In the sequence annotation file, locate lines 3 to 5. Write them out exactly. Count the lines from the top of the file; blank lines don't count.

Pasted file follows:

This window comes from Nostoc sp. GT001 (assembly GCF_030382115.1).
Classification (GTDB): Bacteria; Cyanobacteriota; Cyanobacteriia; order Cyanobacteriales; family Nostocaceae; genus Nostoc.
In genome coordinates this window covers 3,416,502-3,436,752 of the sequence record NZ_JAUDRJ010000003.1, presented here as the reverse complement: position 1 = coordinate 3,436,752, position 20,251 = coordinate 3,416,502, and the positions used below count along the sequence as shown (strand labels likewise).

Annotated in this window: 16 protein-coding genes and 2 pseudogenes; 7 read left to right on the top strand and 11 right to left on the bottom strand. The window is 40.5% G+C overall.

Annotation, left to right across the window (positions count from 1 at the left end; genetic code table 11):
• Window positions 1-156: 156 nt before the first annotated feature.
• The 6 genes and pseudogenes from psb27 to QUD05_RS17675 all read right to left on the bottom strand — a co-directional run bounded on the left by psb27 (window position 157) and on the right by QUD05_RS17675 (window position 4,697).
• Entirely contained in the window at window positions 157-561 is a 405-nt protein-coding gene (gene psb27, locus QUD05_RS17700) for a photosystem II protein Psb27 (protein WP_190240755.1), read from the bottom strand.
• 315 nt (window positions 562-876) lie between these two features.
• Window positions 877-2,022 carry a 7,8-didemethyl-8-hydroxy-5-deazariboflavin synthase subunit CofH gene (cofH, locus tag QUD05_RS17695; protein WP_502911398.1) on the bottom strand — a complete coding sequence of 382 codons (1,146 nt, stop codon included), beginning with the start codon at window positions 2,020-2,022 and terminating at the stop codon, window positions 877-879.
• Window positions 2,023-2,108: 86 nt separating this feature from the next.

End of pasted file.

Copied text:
In genome coordinates this window covers 3,416,502-3,436,752 of the sequence record NZ_JAUDRJ010000003.1, presented here as the reverse complement: position 1 = coordinate 3,436,752, position 20,251 = coordinate 3,416,502, and the positions used below count along the sequence as shown (strand labels likewise).

Annotated in this window: 16 protein-coding genes and 2 pseudogenes; 7 read left to right on the top strand and 11 right to left on the bottom strand. The window is 40.5% G+C overall.

Annotation, left to right across the window (positions count from 1 at the left end; genetic code table 11):